In addition, the district court admitted PACER information showing that defendant accessed PACER bankruptcy records using the same IP address as defendant’s Yahoo account. The government produced evidence from a surveillance camera showing that defendant’s mother had mailed documents to the U.S. Bankruptcy Court for the Western District of Tennessee, as well as a screen capture from PACER’s account maintenance application. The employee who sponsored the PACER screen capture admitted that he could not verify whether defendant was the person who accessed PACER over the Internet. Similarly, the government submitted business information from PACER showing that a PACER account had been used to access Tennessee bankruptcy cases similar to those used in the Kansas scheme.
Finally, the government admitted information showing that defendant purchased money orders and sent priority mail packages related to the fraudulent bankruptcy cases. The co-conspirator took the stand and denied knowing that any of the bankruptcies were fraudulent; he attributed all of the fraudulent bankruptcies to defendant.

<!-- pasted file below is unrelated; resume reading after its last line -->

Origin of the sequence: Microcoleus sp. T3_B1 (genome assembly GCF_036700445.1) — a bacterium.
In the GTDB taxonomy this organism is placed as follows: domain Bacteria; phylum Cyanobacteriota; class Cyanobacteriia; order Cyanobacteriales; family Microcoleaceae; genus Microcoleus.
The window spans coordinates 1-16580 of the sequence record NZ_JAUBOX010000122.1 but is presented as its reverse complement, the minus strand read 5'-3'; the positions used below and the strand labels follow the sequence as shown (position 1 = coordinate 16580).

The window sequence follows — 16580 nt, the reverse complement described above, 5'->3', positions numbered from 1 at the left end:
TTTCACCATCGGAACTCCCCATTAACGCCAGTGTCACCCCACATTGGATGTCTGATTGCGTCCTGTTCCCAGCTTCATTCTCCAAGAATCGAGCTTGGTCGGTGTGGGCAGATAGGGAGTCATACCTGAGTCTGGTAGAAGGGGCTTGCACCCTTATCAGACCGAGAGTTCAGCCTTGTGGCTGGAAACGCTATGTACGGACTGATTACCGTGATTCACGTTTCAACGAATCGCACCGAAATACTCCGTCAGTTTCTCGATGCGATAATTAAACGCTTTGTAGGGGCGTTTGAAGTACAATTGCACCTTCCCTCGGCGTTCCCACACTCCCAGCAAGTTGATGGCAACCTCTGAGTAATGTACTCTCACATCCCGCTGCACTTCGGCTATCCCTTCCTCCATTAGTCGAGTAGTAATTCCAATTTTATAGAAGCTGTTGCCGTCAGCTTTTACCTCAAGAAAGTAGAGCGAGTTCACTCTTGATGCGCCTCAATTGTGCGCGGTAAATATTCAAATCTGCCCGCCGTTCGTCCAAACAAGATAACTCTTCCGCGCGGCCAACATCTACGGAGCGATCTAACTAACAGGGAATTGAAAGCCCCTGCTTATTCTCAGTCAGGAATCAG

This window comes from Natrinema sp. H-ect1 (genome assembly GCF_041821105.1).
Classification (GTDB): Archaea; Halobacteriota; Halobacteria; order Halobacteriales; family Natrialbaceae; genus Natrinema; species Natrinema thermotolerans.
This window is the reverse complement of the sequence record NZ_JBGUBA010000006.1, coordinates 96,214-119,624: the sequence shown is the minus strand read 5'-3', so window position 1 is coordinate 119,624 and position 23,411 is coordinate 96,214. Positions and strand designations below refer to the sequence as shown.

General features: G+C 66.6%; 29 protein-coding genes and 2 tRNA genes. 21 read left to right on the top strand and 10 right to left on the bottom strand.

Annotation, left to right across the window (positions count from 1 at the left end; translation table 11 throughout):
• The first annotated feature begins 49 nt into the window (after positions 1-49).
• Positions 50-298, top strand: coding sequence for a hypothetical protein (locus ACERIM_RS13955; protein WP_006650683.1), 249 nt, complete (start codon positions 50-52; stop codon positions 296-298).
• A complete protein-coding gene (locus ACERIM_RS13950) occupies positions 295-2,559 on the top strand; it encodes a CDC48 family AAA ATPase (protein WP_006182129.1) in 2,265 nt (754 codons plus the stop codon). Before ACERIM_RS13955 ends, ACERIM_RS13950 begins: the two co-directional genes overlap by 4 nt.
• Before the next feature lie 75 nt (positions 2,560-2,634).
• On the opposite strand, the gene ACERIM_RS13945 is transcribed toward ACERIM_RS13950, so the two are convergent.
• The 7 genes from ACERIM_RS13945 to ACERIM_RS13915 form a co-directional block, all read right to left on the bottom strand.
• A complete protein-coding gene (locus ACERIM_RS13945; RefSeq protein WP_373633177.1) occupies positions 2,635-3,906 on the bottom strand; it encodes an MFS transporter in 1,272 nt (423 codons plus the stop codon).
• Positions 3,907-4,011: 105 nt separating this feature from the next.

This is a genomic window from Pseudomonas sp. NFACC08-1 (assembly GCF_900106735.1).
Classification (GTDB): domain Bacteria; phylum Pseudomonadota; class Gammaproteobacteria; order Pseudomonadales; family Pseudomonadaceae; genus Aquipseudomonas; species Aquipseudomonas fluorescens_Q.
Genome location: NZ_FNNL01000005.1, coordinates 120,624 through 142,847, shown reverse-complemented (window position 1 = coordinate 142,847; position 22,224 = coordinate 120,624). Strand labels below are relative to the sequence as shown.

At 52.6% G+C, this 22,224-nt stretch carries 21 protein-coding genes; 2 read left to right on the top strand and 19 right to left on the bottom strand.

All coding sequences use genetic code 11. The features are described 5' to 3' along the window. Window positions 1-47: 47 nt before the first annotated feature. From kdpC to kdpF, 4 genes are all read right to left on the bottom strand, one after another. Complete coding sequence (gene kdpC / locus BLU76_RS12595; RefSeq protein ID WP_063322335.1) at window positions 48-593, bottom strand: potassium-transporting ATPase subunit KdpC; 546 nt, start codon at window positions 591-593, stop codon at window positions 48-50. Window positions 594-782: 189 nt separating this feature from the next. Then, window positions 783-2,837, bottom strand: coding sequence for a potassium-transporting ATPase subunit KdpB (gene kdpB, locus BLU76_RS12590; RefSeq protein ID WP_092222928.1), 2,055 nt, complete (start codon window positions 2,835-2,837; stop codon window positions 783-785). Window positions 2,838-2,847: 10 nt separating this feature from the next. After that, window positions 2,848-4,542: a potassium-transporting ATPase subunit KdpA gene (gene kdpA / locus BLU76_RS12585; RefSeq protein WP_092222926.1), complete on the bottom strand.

The Tenth Circuit noted that both the AOL record and the PACER records were offered to prove that defendant was the registered owner of the AOL address and that he was associated with a PACER account used to access fraudulent bankruptcy cases in Tennessee. Thus, these records constituted hearsay. The district court admitted them under the business records exception. However, the records were double hearsay, because the information on the forms was provided by an outsider to the business and was itself hearsay within hearsay. Because neither AOL nor PACER made a meaningful effort to verify the identity of the person who submitted the information, the records should not have been admitted under the business records exception. Nevertheless, the error was harmless because other overwhelming evidence linked defendant to the AOL address, and because other overwhelming evidence linked defendant to the fraudulent bankruptcy scheme. The Circuit therefore affirmed defendant’s mail fraud-related convictions.